Grounded: Digging into Giancarlo’s Biggest Issue

When a Yankee comes up to the plate with a runner on first and/or second, do you reflexively cringe, just waiting anxiously for the double play to come? Yeah, me, too. That’s what the 2021 season has done to us as Yankee fans. Their penchant for grounding into double plays–always, it seems, at the worst possible times–is maddening beyond belief. A player emblematic of the Yankees’ struggles to get the ball off the ground is, ironically enough, Giancarlo Stanton.

All year, he’s struggled to lift the ball and while he’s had a fine season overall, it’s definitely hurt his production. Mike Axisa, in his 8/13 patreon post, dove into Stanton’s grounders a bit:

 “…his 50.0% ground ball rate is a career high by three percentage points and well above his 43.6% ground ball rate from 2016-18…”

Mike also showed that Stanton has jumped way up in terms of balls that are hit at a launch angle of 10 degrees or lower, up to 56.5%, way above the marks from 2017 or 2018 (Mike excluded ’19 and ’20 for SSS reasons). With this in mind, I took to the Statcast illustrator to check out Stanton’s 2021 launch angles, then compared them to his 2015-2020 numbers.

This is the chart for 2021:

What immediately jumps out to me are those numbers at the top of the zone and just out of it. While the middle-up zone shows a launch angle we’d expect from a power hitter, the middle-in, middle-out, and just above the zone do not. Those are pitches we expect hitters, especially power hitters, to get under and hit in the air, which is what the 2015-2020 chart demonstrates:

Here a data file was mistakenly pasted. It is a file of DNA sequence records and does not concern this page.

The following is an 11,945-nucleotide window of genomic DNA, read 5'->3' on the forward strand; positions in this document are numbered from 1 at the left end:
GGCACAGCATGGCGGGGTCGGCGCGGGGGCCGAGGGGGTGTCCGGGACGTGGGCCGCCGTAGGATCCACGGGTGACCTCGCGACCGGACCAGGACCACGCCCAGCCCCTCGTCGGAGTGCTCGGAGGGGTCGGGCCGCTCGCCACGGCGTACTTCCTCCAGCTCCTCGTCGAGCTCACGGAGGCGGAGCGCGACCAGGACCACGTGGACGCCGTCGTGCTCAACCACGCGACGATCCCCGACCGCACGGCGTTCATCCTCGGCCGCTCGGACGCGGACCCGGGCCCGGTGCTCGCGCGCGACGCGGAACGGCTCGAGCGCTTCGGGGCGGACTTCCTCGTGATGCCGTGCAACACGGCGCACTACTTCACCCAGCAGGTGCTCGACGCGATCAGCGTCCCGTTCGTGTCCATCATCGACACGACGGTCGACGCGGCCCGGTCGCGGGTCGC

What the differences in these charts tell us in those zones–and others–is that Stanton is hitting grounders on balls he didn’t normally for the rest of his career. Perhaps his swing on those zones is out of whack and he’s topping balls in those spots. When a power hitter is topping those balls, it’s not going to lead to great success.

Let’s now take a closer look at where in the zone ground balls are actually coming from off of Stanton’s bat. First again is 2021; following that is 2015-2020.